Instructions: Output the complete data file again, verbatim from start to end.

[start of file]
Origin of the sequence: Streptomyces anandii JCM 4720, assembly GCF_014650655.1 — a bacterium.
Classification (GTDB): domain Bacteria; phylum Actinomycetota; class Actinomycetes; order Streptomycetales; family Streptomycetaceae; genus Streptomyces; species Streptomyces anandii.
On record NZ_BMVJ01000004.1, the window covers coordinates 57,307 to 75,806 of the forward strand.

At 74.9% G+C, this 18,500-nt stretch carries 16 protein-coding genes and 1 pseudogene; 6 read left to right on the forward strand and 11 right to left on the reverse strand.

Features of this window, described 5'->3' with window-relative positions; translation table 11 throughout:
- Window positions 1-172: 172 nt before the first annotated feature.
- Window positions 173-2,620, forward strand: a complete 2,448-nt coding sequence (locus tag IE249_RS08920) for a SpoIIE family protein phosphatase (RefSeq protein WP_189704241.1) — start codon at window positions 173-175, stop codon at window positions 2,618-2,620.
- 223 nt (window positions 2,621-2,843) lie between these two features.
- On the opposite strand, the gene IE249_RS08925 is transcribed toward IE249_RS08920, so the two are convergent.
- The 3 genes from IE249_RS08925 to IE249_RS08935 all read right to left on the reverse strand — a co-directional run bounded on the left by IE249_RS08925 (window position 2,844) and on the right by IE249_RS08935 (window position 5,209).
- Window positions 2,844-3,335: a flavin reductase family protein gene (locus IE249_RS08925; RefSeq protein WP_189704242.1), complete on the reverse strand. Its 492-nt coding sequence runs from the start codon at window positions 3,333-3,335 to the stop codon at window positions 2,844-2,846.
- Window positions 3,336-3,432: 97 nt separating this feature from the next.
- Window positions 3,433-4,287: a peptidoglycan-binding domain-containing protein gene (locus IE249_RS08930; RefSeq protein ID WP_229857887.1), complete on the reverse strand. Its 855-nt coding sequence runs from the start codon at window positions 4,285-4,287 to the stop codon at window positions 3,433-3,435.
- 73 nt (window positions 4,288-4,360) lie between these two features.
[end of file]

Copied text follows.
Origin of the sequence: Streptomyces anandii JCM 4720, assembly GCF_014650655.1 — a bacterium.
Classification (GTDB): domain Bacteria; phylum Actinomycetota; class Actinomycetes; order Streptomycetales; family Streptomycetaceae; genus Streptomyces; species Streptomyces anandii.
On record NZ_BMVJ01000004.1, the window covers coordinates 57,307 to 75,806 of the forward strand.

At 74.9% G+C, this 18,500-nt stretch carries 16 protein-coding genes and 1 pseudogene; 6 read left to right on the forward strand and 11 right to left on the reverse strand.

Features of this window, described 5'->3' with window-relative positions; translation table 11 throughout:
- Window positions 1-172: 172 nt before the first annotated feature.
- Window positions 173-2,620, forward strand: a complete 2,448-nt coding sequence (locus tag IE249_RS08920) for a SpoIIE family protein phosphatase (RefSeq protein WP_189704241.1) — start codon at window positions 173-175, stop codon at window positions 2,618-2,620.
- 223 nt (window positions 2,621-2,843) lie between these two features.
- On the opposite strand, the gene IE249_RS08925 is transcribed toward IE249_RS08920, so the two are convergent.
- The 3 genes from IE249_RS08925 to IE249_RS08935 all read right to left on the reverse strand — a co-directional run bounded on the left by IE249_RS08925 (window position 2,844) and on the right by IE249_RS08935 (window position 5,209).
- Window positions 2,844-3,335: a flavin reductase family protein gene (locus IE249_RS08925; RefSeq protein WP_189704242.1), complete on the reverse strand. Its 492-nt coding sequence runs from the start codon at window positions 3,333-3,335 to the stop codon at window positions 2,844-2,846.
- Window positions 3,336-3,432: 97 nt separating this feature from the next.
- Window positions 3,433-4,287: a peptidoglycan-binding domain-containing protein gene (locus IE249_RS08930; RefSeq protein ID WP_229857887.1), complete on the reverse strand. Its 855-nt coding sequence runs from the start codon at window positions 4,285-4,287 to the stop codon at window positions 3,433-3,435.
- 73 nt (window positions 4,288-4,360) lie between these two features.